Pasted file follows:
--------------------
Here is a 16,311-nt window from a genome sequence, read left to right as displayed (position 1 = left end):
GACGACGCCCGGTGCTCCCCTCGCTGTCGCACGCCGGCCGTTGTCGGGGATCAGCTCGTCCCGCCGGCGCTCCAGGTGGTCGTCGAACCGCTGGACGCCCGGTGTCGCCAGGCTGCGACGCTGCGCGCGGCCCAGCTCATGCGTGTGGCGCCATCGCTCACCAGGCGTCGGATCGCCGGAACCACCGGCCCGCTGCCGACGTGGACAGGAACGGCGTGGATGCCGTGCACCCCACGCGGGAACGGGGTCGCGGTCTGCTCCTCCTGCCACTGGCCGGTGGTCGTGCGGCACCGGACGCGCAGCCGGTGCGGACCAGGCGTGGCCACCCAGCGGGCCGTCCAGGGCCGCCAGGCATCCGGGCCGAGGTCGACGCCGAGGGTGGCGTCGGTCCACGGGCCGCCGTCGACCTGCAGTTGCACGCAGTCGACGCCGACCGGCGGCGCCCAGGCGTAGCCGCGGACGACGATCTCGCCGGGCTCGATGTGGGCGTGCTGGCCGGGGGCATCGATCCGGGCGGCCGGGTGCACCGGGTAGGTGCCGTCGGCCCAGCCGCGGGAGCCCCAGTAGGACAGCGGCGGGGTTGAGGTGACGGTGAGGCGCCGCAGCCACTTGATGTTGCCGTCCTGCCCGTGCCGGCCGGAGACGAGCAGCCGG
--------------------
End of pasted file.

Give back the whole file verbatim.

Here is a 16,311-nt window from a genome sequence, read left to right as displayed (position 1 = left end):
GACGACGCCCGGTGCTCCCCTCGCTGTCGCACGCCGGCCGTTGTCGGGGATCAGCTCGTCCCGCCGGCGCTCCAGGTGGTCGTCGAACCGCTGGACGCCCGGTGTCGCCAGGCTGCGACGCTGCGCGCGGCCCAGCTCATGCGTGTGGCGCCATCGCTCACCAGGCGTCGGATCGCCGGAACCACCGGCCCGCTGCCGACGTGGACAGGAACGGCGTGGATGCCGTGCACCCCACGCGGGAACGGGGTCGCGGTCTGCTCCTCCTGCCACTGGCCGGTGGTCGTGCGGCACCGGACGCGCAGCCGGTGCGGACCAGGCGTGGCCACCCAGCGGGCCGTCCAGGGCCGCCAGGCATCCGGGCCGAGGTCGACGCCGAGGGTGGCGTCGGTCCACGGGCCGCCGTCGACCTGCAGTTGCACGCAGTCGACGCCGACCGGCGGCGCCCAGGCGTAGCCGCGGACGACGATCTCGCCGGGCTCGATGTGGGCGTGCTGGCCGGGGGCATCGATCCGGGCGGCCGGGTGCACCGGGTAGGTGCCGTCGGCCCAGCCGCGGGAGCCCCAGTAGGACAGCGGCGGGGTTGAGGTGACGGTGAGGCGCCGCAGCCACTTGATGTTGCCGTCCTGCCCGTGCCGGCCGGAGACGAGCAGCCGG